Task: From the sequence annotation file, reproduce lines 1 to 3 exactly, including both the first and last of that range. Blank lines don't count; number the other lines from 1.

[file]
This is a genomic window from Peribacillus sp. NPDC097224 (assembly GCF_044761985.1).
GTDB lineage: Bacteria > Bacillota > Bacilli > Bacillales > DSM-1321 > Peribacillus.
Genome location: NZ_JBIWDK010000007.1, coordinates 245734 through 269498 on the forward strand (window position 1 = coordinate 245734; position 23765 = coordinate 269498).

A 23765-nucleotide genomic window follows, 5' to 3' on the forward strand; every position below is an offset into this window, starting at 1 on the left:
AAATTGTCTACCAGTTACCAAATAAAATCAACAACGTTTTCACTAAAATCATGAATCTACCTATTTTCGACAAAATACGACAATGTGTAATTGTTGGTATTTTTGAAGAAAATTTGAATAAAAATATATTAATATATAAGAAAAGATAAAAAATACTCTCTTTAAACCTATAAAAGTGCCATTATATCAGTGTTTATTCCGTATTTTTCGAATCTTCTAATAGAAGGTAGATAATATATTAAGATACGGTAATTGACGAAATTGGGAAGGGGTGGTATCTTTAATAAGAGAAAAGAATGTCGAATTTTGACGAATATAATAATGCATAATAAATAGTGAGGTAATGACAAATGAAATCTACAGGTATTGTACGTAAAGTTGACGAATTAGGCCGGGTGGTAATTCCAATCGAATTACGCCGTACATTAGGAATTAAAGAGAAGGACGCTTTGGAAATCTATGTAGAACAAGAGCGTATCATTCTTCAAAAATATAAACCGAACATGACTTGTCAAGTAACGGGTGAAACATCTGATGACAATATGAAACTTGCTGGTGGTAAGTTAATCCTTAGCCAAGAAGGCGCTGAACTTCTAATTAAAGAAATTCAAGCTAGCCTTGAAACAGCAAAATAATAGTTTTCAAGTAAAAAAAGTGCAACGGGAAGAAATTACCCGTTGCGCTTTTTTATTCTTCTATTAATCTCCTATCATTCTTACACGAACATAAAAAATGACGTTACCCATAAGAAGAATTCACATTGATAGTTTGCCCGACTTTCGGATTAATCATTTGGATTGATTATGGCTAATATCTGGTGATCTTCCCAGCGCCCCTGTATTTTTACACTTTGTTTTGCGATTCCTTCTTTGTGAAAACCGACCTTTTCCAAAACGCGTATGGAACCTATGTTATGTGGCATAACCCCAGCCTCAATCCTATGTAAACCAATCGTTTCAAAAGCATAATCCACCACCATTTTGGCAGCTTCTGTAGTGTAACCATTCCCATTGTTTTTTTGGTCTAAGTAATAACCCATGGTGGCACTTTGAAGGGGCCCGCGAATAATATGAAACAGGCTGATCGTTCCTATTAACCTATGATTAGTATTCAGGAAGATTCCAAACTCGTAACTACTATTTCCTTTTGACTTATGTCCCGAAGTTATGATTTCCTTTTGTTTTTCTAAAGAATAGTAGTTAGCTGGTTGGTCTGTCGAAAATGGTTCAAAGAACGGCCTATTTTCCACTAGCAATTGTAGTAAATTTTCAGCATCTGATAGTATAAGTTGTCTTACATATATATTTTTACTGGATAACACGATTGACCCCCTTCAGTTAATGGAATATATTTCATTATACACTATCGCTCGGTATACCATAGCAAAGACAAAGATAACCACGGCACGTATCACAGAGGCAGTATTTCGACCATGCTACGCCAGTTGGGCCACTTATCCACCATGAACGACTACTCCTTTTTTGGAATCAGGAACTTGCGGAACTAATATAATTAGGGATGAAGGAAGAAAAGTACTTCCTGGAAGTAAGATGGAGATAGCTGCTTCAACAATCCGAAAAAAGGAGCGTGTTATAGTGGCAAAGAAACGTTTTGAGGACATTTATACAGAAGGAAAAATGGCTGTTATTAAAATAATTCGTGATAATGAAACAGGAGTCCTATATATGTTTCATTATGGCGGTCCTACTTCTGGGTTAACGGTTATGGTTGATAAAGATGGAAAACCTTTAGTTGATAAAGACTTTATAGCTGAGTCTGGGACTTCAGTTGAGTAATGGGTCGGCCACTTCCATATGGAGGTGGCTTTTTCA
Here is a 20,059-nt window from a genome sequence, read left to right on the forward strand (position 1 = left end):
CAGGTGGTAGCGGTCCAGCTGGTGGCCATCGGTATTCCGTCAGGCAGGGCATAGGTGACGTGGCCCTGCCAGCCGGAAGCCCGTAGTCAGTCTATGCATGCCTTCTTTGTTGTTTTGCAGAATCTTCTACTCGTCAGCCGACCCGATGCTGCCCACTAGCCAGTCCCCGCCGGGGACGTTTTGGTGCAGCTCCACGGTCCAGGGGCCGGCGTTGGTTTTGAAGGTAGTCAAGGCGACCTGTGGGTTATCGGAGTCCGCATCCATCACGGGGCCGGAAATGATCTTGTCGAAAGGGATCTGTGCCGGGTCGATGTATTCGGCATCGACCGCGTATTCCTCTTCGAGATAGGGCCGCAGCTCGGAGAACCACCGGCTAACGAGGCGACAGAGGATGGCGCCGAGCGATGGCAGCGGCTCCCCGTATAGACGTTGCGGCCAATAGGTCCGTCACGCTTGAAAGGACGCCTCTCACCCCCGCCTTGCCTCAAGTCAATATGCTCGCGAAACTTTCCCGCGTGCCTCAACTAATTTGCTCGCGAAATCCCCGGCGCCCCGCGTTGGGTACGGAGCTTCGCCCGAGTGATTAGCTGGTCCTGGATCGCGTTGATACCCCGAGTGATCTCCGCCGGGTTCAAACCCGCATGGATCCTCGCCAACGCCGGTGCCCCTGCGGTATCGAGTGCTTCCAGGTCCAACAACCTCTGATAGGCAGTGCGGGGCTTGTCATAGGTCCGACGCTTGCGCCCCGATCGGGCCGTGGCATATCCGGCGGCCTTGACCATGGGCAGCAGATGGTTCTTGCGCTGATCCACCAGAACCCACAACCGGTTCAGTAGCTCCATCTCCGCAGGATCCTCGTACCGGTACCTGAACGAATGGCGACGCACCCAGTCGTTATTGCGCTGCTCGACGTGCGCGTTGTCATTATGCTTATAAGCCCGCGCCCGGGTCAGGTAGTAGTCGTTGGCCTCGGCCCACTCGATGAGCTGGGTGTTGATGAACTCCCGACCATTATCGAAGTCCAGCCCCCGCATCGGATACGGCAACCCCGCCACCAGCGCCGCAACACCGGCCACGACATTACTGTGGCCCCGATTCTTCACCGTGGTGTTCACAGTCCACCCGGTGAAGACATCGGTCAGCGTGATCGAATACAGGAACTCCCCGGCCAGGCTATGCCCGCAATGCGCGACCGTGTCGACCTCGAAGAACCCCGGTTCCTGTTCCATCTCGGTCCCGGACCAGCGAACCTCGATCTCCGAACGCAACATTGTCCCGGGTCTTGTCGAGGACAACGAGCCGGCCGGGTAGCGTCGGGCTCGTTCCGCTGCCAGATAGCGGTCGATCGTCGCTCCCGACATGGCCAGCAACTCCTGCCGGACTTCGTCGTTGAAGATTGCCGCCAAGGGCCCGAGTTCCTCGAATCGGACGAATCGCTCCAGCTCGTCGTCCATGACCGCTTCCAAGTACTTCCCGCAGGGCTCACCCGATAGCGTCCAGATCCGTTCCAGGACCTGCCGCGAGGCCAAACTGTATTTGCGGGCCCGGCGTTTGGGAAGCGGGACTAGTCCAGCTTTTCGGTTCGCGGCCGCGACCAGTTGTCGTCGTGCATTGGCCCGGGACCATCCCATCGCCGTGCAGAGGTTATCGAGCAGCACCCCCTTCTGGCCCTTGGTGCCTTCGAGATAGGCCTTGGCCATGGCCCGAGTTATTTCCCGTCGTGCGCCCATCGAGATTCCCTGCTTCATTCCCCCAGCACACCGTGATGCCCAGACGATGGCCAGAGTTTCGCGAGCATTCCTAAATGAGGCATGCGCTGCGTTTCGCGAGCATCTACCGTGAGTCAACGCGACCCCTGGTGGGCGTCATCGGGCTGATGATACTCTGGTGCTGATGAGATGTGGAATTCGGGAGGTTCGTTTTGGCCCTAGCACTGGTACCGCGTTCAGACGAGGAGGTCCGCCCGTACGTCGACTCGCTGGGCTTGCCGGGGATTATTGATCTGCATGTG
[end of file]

This is a genomic window from Peribacillus sp. NPDC097224 (assembly GCF_044761985.1).
GTDB lineage: Bacteria > Bacillota > Bacilli > Bacillales > DSM-1321 > Peribacillus.
Genome location: NZ_JBIWDK010000007.1, coordinates 245734 through 269498 on the forward strand (window position 1 = coordinate 245734; position 23765 = coordinate 269498).